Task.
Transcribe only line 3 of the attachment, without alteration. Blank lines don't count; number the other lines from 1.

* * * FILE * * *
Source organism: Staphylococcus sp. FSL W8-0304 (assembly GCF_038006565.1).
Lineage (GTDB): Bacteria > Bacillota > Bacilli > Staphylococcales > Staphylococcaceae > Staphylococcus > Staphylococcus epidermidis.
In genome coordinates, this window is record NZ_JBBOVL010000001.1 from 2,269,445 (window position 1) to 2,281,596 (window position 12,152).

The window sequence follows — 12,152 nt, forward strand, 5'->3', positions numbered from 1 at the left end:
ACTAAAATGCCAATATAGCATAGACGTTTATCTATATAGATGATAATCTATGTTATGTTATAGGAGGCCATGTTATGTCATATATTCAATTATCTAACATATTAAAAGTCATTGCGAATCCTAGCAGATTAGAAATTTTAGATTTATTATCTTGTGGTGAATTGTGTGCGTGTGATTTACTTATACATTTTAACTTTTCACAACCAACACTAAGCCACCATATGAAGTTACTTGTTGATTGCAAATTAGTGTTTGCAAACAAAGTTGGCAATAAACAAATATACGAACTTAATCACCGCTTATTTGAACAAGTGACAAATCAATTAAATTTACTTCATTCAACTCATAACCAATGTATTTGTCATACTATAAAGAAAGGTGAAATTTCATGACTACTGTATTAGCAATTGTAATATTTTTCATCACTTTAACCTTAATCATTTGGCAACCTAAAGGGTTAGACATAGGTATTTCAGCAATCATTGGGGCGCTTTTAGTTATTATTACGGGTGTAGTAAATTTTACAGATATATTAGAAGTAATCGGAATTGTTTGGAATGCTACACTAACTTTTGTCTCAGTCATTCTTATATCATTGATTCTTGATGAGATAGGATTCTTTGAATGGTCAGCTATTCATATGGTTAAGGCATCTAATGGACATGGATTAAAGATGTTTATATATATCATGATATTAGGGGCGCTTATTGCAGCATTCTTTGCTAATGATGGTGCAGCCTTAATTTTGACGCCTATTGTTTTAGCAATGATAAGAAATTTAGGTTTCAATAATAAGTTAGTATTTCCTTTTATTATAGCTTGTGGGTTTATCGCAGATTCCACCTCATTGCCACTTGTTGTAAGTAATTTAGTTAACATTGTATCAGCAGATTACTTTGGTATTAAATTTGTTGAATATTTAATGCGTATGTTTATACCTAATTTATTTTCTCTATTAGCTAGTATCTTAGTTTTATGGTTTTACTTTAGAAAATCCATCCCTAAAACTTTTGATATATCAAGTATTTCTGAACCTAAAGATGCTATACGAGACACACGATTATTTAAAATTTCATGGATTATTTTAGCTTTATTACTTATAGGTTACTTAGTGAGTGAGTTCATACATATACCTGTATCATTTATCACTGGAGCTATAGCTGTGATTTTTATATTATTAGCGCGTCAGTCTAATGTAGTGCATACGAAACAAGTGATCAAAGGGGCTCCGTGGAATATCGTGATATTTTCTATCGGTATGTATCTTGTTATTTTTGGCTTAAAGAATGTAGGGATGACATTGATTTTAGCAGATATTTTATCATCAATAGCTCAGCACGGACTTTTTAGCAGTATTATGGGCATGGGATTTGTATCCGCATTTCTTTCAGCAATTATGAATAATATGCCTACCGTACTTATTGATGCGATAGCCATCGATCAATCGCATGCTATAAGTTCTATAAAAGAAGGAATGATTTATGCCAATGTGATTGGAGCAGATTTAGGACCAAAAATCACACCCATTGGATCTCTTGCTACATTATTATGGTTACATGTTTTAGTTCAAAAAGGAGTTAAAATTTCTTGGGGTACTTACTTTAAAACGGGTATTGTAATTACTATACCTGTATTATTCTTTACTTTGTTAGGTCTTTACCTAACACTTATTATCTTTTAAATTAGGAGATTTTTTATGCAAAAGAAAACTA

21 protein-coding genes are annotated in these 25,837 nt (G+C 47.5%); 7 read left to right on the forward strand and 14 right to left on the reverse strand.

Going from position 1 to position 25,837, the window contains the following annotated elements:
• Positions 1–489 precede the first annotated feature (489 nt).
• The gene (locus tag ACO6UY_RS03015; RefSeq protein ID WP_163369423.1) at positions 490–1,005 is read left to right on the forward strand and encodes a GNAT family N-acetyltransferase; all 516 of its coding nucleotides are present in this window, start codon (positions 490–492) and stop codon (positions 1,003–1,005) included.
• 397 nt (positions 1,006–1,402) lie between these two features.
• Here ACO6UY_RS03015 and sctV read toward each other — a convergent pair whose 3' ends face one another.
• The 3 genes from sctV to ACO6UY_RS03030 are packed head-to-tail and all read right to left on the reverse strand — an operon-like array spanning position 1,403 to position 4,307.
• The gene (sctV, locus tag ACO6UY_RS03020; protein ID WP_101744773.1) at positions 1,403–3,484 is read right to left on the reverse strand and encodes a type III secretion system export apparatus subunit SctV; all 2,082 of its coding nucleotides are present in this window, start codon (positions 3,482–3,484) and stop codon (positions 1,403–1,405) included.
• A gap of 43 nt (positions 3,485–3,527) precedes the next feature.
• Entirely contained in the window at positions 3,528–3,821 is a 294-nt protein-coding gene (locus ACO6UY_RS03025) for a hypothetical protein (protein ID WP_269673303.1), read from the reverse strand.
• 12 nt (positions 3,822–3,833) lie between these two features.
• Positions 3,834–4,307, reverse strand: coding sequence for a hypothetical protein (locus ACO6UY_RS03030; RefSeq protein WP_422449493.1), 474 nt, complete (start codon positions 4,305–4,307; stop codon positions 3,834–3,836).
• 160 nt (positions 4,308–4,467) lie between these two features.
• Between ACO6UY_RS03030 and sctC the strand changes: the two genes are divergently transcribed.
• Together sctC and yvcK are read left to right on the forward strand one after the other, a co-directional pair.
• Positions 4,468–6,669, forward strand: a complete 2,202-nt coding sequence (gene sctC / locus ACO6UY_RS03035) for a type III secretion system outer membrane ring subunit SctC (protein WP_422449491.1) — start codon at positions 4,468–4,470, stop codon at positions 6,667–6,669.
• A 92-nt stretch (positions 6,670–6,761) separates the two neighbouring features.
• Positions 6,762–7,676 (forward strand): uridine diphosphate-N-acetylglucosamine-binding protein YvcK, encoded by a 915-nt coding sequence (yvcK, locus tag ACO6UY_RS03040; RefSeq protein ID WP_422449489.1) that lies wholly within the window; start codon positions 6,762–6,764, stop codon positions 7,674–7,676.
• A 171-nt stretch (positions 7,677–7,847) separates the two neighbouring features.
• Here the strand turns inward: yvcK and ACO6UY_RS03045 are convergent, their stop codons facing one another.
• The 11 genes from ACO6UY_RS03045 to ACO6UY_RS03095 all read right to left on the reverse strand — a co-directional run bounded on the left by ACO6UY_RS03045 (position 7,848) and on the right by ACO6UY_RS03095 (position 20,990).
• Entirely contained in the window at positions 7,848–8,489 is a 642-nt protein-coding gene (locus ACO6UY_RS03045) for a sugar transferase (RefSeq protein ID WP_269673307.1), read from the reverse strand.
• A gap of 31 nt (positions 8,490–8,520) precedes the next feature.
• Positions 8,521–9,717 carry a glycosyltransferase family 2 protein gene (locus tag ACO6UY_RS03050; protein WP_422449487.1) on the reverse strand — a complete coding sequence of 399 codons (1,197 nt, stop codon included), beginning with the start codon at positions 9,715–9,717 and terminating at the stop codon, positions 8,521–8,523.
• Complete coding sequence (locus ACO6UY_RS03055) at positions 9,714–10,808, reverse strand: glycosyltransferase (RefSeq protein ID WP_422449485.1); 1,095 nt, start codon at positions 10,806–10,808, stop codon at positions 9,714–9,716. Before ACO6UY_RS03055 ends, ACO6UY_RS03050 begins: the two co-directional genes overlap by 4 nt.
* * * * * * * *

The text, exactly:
In genome coordinates, this window is record NZ_JBBOVL010000001.1 from 2,269,445 (window position 1) to 2,281,596 (window position 12,152).